The German town of Hamelin has changed a lot since English poet Robert Browning immortalized it in his classic, "The Pied Piper of Hamelin."
The pesky mice that infested the hamlet have been transformed into gang members and city officials now try to pay the infamous piper with an IOU.
This weekend, members of the Redondo Beach Parks and Recreation drama camp program will bring their updated version of the story to life in "The Pied Piper," an adaptation that borrows themes from today's headlines to address social ills and provide thoughtful lessons for audiences of all ages.
Each summer, drama camp members ages 6 to 16 perform children's theater classics such as "The Hobbit," "Charlotte's Webb" and recently, "Joseph and His Technicolor Dreamcoat." But this season, camp Director Pamela Zorotovich-Ament was inspired by the morning news to "do something socially relevant."
She moved Browning's poem to 1992 and placed it in the imaginary town of Smallville, Calif., a community overrun by gangs that harass high school students into dropping out.
Trouble in Smallville really begins when City Council members hire a piper to rid the town of the lawless vermin but fail to reveal that they can pay for the service only with an IOU.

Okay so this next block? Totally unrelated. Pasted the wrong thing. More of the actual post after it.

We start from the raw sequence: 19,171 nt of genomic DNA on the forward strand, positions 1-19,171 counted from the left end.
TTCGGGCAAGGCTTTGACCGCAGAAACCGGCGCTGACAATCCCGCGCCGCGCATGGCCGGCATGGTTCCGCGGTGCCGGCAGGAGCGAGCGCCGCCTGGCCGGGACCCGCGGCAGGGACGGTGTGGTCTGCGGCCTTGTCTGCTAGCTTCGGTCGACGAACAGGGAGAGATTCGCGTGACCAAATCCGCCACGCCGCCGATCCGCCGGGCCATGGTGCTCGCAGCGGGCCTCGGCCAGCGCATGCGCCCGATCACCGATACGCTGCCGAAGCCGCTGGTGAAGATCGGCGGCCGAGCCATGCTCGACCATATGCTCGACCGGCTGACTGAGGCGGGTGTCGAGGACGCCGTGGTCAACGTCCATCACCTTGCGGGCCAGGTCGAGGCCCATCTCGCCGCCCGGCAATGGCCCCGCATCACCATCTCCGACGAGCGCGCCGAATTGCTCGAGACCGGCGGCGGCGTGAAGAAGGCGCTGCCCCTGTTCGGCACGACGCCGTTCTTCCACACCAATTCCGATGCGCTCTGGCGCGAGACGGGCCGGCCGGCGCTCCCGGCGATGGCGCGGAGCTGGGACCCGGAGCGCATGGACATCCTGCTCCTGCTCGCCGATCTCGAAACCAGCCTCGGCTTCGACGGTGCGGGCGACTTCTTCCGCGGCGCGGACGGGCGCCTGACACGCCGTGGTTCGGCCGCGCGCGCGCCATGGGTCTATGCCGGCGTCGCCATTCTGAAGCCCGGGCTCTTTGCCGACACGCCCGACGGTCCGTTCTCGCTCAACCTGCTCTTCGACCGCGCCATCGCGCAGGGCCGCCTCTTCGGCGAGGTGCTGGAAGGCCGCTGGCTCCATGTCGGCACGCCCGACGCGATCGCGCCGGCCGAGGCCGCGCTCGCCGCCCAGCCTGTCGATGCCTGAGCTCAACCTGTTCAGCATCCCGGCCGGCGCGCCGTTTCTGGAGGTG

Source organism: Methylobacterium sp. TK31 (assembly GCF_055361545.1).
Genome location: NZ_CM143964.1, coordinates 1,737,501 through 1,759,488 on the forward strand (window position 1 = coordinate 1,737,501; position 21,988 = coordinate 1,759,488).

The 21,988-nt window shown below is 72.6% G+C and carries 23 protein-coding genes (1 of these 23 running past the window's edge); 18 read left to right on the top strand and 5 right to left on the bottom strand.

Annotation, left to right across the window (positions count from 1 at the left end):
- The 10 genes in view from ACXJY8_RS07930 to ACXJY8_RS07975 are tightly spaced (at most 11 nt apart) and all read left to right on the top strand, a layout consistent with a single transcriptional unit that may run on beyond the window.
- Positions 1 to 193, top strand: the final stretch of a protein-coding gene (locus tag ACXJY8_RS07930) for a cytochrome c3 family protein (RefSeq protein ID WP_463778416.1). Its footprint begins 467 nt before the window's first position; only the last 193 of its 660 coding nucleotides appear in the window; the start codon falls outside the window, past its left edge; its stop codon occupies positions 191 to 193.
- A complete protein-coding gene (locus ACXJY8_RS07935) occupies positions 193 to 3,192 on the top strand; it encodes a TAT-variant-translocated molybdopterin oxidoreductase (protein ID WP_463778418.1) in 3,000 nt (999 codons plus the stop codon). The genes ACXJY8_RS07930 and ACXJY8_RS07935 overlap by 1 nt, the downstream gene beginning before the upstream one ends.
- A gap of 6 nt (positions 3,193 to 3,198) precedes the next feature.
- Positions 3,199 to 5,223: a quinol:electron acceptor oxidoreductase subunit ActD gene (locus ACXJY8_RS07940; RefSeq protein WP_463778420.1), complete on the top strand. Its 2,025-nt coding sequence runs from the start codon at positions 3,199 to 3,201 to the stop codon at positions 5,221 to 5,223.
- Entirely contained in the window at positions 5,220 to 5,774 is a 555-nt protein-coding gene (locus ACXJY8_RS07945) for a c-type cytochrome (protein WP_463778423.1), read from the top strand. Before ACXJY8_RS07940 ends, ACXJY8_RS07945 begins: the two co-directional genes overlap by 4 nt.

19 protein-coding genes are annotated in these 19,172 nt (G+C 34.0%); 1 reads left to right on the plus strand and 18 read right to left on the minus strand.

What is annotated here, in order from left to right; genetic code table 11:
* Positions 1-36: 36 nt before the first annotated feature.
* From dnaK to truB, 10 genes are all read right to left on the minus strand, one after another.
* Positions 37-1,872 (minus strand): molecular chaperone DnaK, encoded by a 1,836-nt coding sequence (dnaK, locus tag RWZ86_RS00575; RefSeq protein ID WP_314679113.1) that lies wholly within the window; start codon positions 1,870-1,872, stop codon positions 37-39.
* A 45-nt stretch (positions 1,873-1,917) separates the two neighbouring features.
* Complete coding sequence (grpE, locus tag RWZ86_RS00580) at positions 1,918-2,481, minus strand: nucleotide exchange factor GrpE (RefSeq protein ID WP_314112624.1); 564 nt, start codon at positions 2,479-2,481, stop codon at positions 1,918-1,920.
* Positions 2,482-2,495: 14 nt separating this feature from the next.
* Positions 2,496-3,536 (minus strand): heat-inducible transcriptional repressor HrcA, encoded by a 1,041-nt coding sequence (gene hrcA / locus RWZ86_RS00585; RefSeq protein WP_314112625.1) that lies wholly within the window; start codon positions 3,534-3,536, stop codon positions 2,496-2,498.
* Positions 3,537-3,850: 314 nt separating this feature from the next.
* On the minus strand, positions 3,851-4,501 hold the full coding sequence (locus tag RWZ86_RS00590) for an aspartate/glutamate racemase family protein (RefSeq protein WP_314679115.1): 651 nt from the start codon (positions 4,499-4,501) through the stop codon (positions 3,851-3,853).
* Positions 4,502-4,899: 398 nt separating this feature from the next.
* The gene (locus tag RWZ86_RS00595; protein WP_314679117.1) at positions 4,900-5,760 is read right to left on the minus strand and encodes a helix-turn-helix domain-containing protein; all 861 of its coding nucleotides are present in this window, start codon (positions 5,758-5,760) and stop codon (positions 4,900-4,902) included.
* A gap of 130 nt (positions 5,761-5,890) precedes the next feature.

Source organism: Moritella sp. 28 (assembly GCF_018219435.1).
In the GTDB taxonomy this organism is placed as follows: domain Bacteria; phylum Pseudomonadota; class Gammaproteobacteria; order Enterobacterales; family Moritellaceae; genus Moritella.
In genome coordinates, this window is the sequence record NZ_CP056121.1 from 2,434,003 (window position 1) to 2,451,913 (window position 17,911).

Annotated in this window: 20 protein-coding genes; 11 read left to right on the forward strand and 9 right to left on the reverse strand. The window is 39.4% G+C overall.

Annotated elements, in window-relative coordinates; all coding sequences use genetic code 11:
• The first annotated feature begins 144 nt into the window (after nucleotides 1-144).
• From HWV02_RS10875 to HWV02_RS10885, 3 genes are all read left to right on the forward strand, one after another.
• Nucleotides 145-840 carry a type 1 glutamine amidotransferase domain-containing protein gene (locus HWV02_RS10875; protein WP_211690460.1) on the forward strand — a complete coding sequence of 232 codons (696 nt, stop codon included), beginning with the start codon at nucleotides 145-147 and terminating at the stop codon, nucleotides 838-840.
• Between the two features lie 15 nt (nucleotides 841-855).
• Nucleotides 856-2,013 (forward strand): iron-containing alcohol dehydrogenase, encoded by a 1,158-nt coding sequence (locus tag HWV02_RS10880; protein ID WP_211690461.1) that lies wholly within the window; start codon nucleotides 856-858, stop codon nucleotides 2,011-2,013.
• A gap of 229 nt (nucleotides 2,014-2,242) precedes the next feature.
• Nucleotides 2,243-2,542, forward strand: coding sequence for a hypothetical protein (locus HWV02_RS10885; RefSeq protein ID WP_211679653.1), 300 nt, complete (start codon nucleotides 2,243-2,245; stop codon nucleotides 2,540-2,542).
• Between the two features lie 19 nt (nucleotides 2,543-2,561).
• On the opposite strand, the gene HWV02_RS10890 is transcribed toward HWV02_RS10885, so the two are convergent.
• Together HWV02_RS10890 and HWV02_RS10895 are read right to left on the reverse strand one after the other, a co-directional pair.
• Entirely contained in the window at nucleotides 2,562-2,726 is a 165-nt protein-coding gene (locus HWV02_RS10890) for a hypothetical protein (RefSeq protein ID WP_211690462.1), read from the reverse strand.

When the piper discovers the cover-up, he steals the town's children, taking them to outer space in a magic bus. In a final twist on the original story, one crippled youngster who is left behind organizes a voter registration drive guaranteed to sweep the cheating City Council incumbents out of office.
The moral of the story?
"Pay the piper," said Adam Nienberg, 14, one of the show's pipers. "Or it'll catch up to you--kind of like karma."
The show also addresses drugs, gangs, corruption and honesty, and voter responsibility among other themes, Zorotovich-Ament said.
A five-year veteran of the camp, Nienberg said the themes in this play helped sharpen more than his acting technique.
"I learned about how the world is today," he said.
Although the five-week drama camp is always fun and filled with lessons in acting, song, dance, improvisation, costume and set design, Nienberg said he appreciated the timeliness of "The Pied Piper."
"I like this more" than traditional productions, he said. "It has to do with me and my world and what I can do to help."
Parents also like the message-filled production, Zorotovich-Ament said. "There's a lot going on in the world right now that can be addressed, and what better way for kids to learn" than through the performances?
In addition to "The Pied Piper," the 62 young drama students will show off their song and dance skills this weekend by performing numbers from hit Broadway shows such as "Annie," "Bye Bye Birdie," and "A Chorus Line."
Camp members also designed the show's sets, makeup and costumes and run the production from the first cue to the fall of the final curtain.
"We try to teach them responsibility for everything," Zorotovich-Ament said. "Not just theater."
What: "The Pied Piper."
When: 8 p.m. today; 2:30 and 8 p.m. Saturday; 2:30 p.m. Sunday.
Where: Perry Park Community Hall, 2301 Grant Ave., Redondo Beach.
Admission: Tickets are $2.50.
Information: Call (310) 318-0610, Ext. 2348.